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Inquiring Minds: Paulette Hasier’s World of Maps

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This is another guest post by Giselle Aviles, the 2019 Archaeological Research Associate in the Geography and Map Division.

The Geography and Map Division was created in 1897 and Paulette Hasier is the ninth person and first woman named chief of the division. Dr. Hasier is originally from Chicago. She has a joint Master’s Degree program in Library Science and a Master’s in History from the University of North Texas, and a doctorate in Transatlantic History from the University of Texas in Arlington. She’s worked in libraries for 24 years.

How did you get into the field?

My passion for maps goes back to my Ph.D. studies. When I met with my advisor, we talked about what we would like to do in terms of research, how we felt we could match what I do as a librarian with what I would do as an historian. We decided on a carto-bibliography of the central portion of the United States, specifically on (what was then called) Illinois Country.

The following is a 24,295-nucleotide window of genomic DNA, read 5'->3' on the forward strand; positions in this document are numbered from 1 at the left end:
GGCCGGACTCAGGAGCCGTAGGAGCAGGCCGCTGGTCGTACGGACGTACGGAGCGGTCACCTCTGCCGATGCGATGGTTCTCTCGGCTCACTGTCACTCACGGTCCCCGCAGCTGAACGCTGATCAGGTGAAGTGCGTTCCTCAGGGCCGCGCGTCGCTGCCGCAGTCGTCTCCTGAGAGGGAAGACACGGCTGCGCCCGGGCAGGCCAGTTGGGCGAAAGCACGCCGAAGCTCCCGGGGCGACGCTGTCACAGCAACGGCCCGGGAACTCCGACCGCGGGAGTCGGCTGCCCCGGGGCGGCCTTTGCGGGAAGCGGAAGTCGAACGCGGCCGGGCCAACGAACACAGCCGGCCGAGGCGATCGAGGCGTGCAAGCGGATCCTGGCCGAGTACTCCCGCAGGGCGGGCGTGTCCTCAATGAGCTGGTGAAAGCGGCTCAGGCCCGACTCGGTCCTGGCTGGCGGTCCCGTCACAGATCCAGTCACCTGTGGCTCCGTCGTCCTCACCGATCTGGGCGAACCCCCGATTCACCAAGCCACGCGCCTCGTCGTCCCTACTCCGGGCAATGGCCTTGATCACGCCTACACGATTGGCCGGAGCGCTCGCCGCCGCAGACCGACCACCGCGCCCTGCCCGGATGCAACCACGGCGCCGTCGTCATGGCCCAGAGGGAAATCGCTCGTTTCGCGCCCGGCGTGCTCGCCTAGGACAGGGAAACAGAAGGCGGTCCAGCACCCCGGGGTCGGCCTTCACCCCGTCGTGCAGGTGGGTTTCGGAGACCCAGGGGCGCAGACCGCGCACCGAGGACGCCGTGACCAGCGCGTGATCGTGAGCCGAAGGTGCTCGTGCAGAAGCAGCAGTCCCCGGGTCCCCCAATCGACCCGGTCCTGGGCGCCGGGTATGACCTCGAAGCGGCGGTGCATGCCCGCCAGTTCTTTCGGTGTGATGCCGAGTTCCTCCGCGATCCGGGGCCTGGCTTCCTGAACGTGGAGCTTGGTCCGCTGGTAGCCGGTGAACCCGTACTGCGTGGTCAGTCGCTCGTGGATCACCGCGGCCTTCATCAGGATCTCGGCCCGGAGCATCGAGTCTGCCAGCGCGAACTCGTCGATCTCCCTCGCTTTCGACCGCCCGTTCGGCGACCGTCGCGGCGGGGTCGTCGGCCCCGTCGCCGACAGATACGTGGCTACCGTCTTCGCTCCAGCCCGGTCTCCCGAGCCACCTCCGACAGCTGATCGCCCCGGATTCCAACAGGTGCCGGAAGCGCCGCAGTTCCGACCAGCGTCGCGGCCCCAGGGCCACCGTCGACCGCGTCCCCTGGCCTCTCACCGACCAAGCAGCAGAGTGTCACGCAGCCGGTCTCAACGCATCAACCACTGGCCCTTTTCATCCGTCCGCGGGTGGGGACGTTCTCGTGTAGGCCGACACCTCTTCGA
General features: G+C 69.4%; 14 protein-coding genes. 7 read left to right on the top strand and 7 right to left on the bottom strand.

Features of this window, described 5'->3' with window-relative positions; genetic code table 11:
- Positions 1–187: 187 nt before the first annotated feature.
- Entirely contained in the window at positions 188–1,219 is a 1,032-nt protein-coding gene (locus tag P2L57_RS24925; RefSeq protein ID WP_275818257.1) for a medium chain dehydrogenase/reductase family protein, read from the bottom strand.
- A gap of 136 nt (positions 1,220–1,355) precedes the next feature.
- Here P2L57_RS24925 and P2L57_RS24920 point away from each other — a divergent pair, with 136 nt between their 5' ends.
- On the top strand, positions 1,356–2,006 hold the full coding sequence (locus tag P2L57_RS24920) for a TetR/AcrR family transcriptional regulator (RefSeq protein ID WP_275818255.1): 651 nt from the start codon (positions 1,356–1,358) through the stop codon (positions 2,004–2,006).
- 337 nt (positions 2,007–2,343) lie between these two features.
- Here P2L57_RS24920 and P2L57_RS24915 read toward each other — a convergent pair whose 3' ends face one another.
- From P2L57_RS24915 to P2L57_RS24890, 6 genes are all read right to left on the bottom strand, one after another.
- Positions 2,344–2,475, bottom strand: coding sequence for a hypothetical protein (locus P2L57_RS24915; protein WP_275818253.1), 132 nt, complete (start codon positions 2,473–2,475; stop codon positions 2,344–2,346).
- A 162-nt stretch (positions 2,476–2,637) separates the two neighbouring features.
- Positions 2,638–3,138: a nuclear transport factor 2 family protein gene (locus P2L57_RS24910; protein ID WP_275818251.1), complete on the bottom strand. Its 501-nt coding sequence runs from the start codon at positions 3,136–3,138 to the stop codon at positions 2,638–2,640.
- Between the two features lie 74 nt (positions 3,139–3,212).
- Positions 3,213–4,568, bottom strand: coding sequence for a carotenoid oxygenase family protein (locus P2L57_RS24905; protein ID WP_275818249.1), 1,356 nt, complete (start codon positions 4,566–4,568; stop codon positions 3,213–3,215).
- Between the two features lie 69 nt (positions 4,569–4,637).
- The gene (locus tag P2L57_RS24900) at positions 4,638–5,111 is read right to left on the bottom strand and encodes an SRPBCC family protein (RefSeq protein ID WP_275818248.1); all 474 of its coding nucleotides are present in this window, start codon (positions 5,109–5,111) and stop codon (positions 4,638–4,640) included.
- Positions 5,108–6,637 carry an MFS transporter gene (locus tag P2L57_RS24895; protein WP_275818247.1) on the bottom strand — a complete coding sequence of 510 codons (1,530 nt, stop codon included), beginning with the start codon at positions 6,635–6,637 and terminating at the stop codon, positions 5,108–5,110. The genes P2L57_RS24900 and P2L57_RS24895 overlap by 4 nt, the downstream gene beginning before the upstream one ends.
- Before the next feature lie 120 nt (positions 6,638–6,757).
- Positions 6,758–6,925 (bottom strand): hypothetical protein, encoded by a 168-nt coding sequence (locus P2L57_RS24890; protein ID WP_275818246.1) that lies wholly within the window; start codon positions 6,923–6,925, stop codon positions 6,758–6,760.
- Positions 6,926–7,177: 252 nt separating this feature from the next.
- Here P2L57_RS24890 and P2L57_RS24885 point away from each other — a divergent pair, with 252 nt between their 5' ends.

Dr. Paulette Hasier, Chief of the Geography and Map Division at the Library of Congress in front of Waldseemuller’s 1507 World Map.

What intrigues you about maps?

The fact that there is a world of information contained on every map! For many years, maps were not seen as historical documents. I think the strength of a map as a primary source is always that it is a combination of factual and cultural information. I did research on comparative cartography of 16th and 17th century French maps, so as a student I worked with purely analog maps. Now, with Geographic Information Systems (GIS), you can use geospatial data, combined with these historical sources, to analyze boundaries, to spatially construct new histories. Therefore, I see the maps in our collection as the true world of big data.

Tell us about some of the career challenges that you’ve faced.